The band share an array of tastes; Hayes enjoys everything from legends like Pink Floyd and The Doors to modern influencers The Bled and Refused; Lambert enjoys post-modern rock acts like The Smashing Pumpkins and Tool; Whalen gets off to today’s metal and rock as shown by bands like Thrice, Every Time I Die, Norma Jean, and Underoath; and Martin encapsulates a wide spectrum of tastes from bands like Circa Survive, Armor For Sleep, Rival Schools, Saves The Day, The Receiving End Of Sirens, and Brand New. It’s this wide span of tastes and loves that makes MONACO all they are—a diverse group of individuals combining forces to form equally diverse songs.

Over the band’s spring break, the four members collaborated and recorded a 9-song demo, filled with songs the band has written over the past 6 months. A result of pure dedicated vigor, the demo showcases the band’s ability to write songs that are belligerent and vicious one moment, calm and serene the next. Sure, it’s a formulae we’re all used to—that is, part screaming, part singing—but it’s the band’s notion for dynamics that makes them something special. The EP was a result of literally 80 hours of hard, rigorous effort; even though it was all self-recorded, the quality is quite astounding.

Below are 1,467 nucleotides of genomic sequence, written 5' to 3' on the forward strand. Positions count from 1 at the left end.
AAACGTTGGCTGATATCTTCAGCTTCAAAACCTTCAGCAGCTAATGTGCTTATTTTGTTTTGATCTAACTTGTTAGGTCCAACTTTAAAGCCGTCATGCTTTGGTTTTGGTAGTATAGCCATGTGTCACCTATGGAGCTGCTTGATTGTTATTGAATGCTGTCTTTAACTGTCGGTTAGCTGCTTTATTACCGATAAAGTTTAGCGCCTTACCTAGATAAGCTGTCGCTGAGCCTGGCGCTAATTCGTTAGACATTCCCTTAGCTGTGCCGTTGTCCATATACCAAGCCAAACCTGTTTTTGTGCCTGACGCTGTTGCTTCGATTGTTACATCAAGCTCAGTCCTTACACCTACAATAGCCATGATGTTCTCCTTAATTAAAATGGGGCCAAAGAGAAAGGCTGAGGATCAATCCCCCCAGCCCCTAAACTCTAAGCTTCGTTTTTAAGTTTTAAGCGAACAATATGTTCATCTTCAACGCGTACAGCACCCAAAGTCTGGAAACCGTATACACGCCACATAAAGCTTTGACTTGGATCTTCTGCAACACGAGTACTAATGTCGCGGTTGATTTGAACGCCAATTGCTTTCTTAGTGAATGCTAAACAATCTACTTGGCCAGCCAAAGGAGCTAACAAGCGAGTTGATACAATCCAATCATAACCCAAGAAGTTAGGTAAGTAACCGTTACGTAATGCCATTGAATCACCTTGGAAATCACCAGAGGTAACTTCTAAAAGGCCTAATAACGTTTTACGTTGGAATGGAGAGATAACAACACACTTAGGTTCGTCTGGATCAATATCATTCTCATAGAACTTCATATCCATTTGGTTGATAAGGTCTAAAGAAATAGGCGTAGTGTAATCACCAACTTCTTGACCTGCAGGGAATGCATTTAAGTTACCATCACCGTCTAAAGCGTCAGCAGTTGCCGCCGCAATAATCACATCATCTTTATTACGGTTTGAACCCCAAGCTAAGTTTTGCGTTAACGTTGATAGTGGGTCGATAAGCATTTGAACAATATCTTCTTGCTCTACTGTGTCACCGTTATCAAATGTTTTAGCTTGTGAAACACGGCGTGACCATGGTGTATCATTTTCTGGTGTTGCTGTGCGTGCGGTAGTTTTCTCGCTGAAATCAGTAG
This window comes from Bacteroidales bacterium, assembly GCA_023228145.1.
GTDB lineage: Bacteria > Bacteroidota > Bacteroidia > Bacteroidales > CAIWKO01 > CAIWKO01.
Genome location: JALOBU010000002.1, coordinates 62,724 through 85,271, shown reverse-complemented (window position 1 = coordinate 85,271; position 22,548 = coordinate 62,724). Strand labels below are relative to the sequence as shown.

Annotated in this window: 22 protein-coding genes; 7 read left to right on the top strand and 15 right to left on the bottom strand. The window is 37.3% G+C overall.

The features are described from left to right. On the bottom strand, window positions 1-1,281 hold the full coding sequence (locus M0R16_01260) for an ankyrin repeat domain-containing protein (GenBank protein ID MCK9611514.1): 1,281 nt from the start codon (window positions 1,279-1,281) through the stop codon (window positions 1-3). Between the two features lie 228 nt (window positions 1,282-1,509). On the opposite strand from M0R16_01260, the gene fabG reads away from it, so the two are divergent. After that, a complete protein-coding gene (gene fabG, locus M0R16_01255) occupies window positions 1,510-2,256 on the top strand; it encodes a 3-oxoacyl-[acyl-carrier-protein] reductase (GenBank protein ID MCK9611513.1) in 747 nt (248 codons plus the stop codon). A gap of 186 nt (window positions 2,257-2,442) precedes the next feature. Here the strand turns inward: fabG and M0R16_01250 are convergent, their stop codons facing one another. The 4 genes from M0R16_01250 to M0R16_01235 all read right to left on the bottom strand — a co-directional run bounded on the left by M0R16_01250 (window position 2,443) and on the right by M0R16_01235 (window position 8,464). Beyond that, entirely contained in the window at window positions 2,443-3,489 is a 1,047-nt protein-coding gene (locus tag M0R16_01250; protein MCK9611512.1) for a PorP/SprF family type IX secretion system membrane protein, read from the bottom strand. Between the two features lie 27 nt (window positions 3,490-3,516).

Whether it’s the blasting opening to “Let’s Talk (In Terms Of) Fashion,” the intense crescendo of “Ambulance,” the poppy, sing-a-long hooks of “Hand To God,” the spacey atmospheres created on “Not All Fertilizers Work,” or the introspective lyrics on “White Light,” there’s a lot of something everyone can enjoy from what MONACO have to offer. If you’re enticed by bands who create sounds truly on their own, who strive to avoid the clear borders and boundaries set by the scope of vanity and trendsetters, you’ll certainly enjoy what MONACO have to offer. Though the influences of today’s Thrice, Circa Survive, Boys Night Out, The Bled, and Underoath are all clearly apparent within the songs the band creates, it’s hard to pin-point exactly what the band sounds like—probably because they couldn’t even tell you themselves.

Download their entire debut demo, “The Hope Sessions EP” album here, and be sure to check them out if you’re in the Denver/Boulder area in 2007.

Read more on Last.fm. User-contributed text is available under the Creative Commons By-SA License; additional terms may apply.
Artist biography from last.fm

Some other places to look for information: